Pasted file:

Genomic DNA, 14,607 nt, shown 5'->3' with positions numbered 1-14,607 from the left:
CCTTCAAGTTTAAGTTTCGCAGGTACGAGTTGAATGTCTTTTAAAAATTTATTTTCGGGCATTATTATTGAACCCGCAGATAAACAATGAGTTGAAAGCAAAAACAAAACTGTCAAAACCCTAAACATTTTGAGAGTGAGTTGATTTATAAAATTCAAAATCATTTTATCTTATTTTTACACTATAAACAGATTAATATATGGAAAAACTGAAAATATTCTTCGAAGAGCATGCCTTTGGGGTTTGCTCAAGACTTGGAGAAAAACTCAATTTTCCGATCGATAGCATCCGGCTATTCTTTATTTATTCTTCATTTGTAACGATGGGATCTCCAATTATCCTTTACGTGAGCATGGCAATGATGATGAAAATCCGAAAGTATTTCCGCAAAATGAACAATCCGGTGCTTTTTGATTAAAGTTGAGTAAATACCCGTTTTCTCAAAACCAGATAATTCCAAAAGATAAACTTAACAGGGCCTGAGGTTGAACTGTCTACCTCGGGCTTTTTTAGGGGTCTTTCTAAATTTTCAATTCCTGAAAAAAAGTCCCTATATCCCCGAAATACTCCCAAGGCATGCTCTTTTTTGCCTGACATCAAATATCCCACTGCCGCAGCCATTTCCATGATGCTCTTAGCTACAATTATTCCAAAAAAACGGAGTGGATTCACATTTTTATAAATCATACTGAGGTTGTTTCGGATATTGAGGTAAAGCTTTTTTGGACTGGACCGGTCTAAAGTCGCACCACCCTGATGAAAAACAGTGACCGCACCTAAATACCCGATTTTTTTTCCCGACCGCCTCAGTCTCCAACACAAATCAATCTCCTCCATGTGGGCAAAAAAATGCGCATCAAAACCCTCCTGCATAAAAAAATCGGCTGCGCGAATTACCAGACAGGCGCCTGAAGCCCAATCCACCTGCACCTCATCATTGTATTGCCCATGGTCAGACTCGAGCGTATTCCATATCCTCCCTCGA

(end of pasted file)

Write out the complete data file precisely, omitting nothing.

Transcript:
Genomic DNA, 14,607 nt, shown 5'->3' with positions numbered 1-14,607 from the left:
CCTTCAAGTTTAAGTTTCGCAGGTACGAGTTGAATGTCTTTTAAAAATTTATTTTCGGGCATTATTATTGAACCCGCAGATAAACAATGAGTTGAAAGCAAAAACAAAACTGTCAAAACCCTAAACATTTTGAGAGTGAGTTGATTTATAAAATTCAAAATCATTTTATCTTATTTTTACACTATAAACAGATTAATATATGGAAAAACTGAAAATATTCTTCGAAGAGCATGCCTTTGGGGTTTGCTCAAGACTTGGAGAAAAACTCAATTTTCCGATCGATAGCATCCGGCTATTCTTTATTTATTCTTCATTTGTAACGATGGGATCTCCAATTATCCTTTACGTGAGCATGGCAATGATGATGAAAATCCGAAAGTATTTCCGCAAAATGAACAATCCGGTGCTTTTTGATTAAAGTTGAGTAAATACCCGTTTTCTCAAAACCAGATAATTCCAAAAGATAAACTTAACAGGGCCTGAGGTTGAACTGTCTACCTCGGGCTTTTTTAGGGGTCTTTCTAAATTTTCAATTCCTGAAAAAAAGTCCCTATATCCCCGAAATACTCCCAAGGCATGCTCTTTTTTGCCTGACATCAAATATCCCACTGCCGCAGCCATTTCCATGATGCTCTTAGCTACAATTATTCCAAAAAAACGGAGTGGATTCACATTTTTATAAATCATACTGAGGTTGTTTCGGATATTGAGGTAAAGCTTTTTTGGACTGGACCGGTCTAAAGTCGCACCACCCTGATGAAAAACAGTGACCGCACCTAAATACCCGATTTTTTTTCCCGACCGCCTCAGTCTCCAACACAAATCAATCTCCTCCATGTGGGCAAAAAAATGCGCATCAAAACCCTCCTGCATAAAAAAATCGGCTGCGCGAATTACCAGACAGGCGCCTGAAGCCCAATCCACCTGCACCTCATCATTGTATTGCCCATGGTCAGACTCGAGCGTATTCCATATCCTCCCTCGA